This article simply looks at the former, and while his argument is sound in this situation, there are clearly times when using frequent flyer programs is the way to go.

  1. danny

    Hi Daniel

    Love what you do, really appreciate the detailed emails you send through to advise us all, I am a bit like you a Frequent Flyer nut, Is there a report you can do or advise on cards that give you unlimited points, it seems the majority now have monthly limits, i am a big user and i find it hard other than Amex. I am seeking a Qantas unlimited points currently using the st George 0.75 points per dollar, i do use this for business and i am a large spender any ideas?
    many thanks

    • Daniel Sciberras Author

      Hi danny

      Great to hear that you enjoy our articles.

      Also, thank you for your suggestion. I will put this down as an article idea for us to write-up, as you’re correct, more and more cards are being points capped, so would be good to identify those cards that still have no caps (or extremely high caps).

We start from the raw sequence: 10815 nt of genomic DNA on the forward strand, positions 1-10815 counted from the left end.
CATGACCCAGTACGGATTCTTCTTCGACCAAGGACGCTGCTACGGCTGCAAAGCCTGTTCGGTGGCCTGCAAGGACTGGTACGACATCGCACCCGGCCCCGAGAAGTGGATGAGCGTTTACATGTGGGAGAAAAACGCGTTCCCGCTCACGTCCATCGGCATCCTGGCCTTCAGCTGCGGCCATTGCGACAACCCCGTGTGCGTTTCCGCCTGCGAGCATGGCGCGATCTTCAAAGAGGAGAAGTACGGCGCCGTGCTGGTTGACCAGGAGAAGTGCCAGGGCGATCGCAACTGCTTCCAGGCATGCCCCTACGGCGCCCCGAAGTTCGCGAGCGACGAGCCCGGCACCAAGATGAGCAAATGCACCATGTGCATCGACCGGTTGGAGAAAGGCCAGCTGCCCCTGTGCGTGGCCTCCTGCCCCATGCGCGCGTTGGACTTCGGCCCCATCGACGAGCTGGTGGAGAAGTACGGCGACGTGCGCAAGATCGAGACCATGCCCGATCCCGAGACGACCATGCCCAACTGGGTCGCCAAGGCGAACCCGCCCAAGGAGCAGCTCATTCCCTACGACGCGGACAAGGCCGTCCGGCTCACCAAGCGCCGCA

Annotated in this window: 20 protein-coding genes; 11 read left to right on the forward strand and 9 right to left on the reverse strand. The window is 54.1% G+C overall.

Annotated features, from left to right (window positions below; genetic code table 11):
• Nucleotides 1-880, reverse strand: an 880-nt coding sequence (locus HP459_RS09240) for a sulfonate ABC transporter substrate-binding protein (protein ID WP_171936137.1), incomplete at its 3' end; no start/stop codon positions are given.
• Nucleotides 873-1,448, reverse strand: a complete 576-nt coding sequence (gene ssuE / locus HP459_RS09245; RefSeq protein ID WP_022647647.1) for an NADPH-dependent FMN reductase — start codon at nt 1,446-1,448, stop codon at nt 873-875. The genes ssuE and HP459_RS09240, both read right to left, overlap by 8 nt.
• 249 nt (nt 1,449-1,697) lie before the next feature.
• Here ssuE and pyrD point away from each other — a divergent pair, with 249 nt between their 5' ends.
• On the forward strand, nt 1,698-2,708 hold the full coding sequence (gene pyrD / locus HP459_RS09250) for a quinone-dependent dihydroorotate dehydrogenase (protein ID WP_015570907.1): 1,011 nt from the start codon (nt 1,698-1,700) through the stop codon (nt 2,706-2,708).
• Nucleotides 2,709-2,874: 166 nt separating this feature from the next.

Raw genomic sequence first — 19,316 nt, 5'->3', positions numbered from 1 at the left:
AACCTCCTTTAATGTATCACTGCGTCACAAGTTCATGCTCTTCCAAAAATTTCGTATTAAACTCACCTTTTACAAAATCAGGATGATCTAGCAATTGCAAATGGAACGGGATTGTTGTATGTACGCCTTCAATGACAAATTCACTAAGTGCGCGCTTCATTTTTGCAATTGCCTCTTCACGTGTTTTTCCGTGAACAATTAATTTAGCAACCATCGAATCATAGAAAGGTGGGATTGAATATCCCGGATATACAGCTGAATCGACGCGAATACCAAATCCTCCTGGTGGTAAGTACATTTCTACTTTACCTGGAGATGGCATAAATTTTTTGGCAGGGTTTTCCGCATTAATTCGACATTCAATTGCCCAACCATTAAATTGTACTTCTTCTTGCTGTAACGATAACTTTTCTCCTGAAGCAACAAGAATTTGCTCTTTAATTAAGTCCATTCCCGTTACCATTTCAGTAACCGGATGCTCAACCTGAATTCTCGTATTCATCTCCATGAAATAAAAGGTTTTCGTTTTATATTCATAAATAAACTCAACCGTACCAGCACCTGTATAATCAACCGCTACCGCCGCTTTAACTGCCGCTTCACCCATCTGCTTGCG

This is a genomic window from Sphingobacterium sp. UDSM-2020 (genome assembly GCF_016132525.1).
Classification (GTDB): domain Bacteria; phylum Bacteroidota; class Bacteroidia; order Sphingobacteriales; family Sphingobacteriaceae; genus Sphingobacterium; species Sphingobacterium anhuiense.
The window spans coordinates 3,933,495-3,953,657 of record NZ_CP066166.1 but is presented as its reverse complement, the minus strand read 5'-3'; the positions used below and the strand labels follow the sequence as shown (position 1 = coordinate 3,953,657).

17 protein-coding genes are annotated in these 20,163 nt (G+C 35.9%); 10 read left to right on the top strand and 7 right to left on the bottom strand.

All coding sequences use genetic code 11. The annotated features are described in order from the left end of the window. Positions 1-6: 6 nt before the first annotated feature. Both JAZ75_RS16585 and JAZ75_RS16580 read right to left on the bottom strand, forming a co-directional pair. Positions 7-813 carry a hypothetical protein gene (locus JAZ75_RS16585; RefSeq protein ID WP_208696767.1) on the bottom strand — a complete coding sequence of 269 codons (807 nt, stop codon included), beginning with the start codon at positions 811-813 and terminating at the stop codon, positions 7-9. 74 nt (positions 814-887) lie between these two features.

Watch this space!

  2. Andy

    Yes, my understanding is the same as Fleur’s. I’ve been caught out before with interest being charged immediately on any new purchases made. Albeit a few years ago.

    If you intend to do down this route, be very, very careful, read your T&Cs and even as the provider directly

  3. Fleur

    Hi Daniel,

    I’d just like to ask, if you make an initial balance transfer with these cards, is interest is paid immediately on any new purchases made (ie. no interest-free period of 55 days)? My understanding is this is the case, which would need to be taken into account when considering taking up one of these cards. I’m happy to be corrected but I think this may be one of the key considerations! It’s often only mentioned in the very fine print and IMHO is one of the caveats to doing a balance transfer – the card is essentially “unusable” until the balance is paid off or you are happy to pay interest immediately on new purchases. And if it is the case, yes, you would be earning reward points on new purchases, but also immediately paying interest.

Leave a Reply